A personal message to each and every reader:

I hope that you and your loved ones are safe and healthy. I know that times are trying for you. If I can be of assistance, please reach out to me. This is a genuine offer to help in whatever way I can- whether it’s to talk shop and help your biz/NPO or to shmooze on Zoom and talk about everything under the sun BUT work and being stuck at home.

From my lockdown to yours: I’m here for you.

And now to today’s post…

The Day After

The day after is when things go back to ‘normal.’ No one knows what the new normal will look like or when we’ll enter the blessed phase of no more Zoomeetings. Could be a few weeks, months, who knows.

I do know that we WILL get through this and make it to the other side.

Which got me thinking: There are plenty of articles out there telling nonprofits what to do RIGHT NOW with their fundraising, marketing and communications. I know how busy some of you are, scrambling to keep the lights on and provide services for beneficiaries.

But what about tomorrow? Because yes, even in the here and now, organizations need to consider their future plans. We may not know what the nonprofit landscape will look like but we can utilize a fraction of our current routine wisely to help ensure success down the road.

My suggestion: Plan and strategize if you can. It might be a good team exercise to brainstorm and allow staff to think ahead a little. Get their minds off the here and now.

To help you consider what to do now in order to plan for the future, I have gathered 5 of the top sector experts and asked them to provide advice on a specific topic related to your work. Their combined experience of over 125 years in the field is worth listening to. This isn’t their first time dealing with a crisis and their knowledge, experience and expertise is what you should be paying attention to.

Simply put: There are certain principles you should be following which aren’t going to change.

Read, learn and implement internally if you can. Plan now for great results in the future.

Gratitude- Beth Ann Locke

Beth Ann Locke“What matters now? For donors, it’s to know they’re needed, that they’re appreciated for their support, that they’re connected to their values – including through your charity. That’s where fundraisers like you step in. Your loyal donors – even repeat donors –need to hear from you today. Call – thank them for their past support and check in on them (is your region in quarantine or physical distancing?). Write – a card or postcard (emails are too disposable). Your mission was important before – and it still is, even if not covid-related. Now is the time to double down on gratitude. Which increases connection, loyalty, and what we all need now – a daily dose of humanity.”  Beth Ann Locke, Chief Spark and Fundraiser Coach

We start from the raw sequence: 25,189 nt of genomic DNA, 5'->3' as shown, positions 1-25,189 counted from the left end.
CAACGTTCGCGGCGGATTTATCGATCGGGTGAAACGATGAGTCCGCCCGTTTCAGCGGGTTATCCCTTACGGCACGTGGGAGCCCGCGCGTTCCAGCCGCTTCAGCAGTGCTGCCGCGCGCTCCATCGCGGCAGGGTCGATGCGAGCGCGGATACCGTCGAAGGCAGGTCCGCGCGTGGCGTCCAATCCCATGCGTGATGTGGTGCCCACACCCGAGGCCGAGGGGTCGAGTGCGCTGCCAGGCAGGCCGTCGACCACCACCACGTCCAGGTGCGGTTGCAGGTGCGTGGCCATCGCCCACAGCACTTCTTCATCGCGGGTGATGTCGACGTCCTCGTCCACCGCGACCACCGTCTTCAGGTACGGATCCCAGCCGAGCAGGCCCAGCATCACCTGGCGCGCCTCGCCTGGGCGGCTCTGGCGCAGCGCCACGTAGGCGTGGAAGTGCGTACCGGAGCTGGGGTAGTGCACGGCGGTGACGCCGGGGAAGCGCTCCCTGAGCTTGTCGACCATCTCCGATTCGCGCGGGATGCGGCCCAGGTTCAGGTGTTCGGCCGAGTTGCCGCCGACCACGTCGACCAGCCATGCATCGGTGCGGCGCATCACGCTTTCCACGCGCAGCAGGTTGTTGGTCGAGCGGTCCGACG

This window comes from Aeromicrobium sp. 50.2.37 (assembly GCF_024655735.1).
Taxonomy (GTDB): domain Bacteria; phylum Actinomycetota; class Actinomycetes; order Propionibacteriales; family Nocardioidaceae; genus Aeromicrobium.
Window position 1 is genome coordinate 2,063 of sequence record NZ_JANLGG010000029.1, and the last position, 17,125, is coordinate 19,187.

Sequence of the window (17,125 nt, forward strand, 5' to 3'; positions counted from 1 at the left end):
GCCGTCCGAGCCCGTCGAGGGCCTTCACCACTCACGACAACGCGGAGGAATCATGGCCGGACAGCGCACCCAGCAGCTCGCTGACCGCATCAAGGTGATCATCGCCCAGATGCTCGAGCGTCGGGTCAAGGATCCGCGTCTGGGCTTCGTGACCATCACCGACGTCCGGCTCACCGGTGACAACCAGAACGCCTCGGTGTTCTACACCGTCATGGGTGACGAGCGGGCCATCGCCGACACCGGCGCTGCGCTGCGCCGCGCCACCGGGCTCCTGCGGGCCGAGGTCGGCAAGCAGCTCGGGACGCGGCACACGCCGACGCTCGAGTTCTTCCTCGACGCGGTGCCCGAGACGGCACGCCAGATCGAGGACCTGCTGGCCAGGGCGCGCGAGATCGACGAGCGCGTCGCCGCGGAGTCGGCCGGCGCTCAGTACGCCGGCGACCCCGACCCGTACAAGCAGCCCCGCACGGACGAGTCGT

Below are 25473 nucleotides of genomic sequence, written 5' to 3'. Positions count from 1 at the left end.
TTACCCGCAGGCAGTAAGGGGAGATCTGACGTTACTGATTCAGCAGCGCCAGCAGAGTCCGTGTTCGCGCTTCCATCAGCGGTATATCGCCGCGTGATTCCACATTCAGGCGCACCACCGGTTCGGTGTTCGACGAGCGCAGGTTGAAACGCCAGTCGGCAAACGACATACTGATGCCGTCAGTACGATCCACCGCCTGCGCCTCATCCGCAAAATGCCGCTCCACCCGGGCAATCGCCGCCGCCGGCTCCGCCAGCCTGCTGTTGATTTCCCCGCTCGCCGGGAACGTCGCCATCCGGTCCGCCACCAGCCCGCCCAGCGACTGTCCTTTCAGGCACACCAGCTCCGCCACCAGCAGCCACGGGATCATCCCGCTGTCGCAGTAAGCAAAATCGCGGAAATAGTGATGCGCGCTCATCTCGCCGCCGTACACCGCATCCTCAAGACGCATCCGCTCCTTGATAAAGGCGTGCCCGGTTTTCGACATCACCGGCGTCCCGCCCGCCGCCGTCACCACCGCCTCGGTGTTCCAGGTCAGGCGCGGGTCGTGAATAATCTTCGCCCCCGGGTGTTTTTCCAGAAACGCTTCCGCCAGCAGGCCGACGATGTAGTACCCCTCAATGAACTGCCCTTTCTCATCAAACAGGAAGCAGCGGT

Fundraising- Barbara O’Reilly

Barbara O'Reilly“First, do not cut your fundraising team.  History shows us that in economic upheavals (even going back to the Great Depression of the 1930s), giving never stopped.  It might have slowed and been redirected, but donors continued to give and overall philanthropy generally rebounded quickly once things returned to normal. We know that fundraising takes time and is based on strong relationships. Limiting or cutting completely your fundraising capacity now will set your organization too far back when we emerge from this period. 

Second, do not stop communicating with your donors even if your mission is not direct Coronavirus response. Organizations that check in with their donors, send them updates, regularly reach out will be in a far better position than those that went silent altogether because they stayed front and center with their supporters.”  Barbara O’Reilly, Principal at Windmill Hill Consulting

Data- T. Clay Buck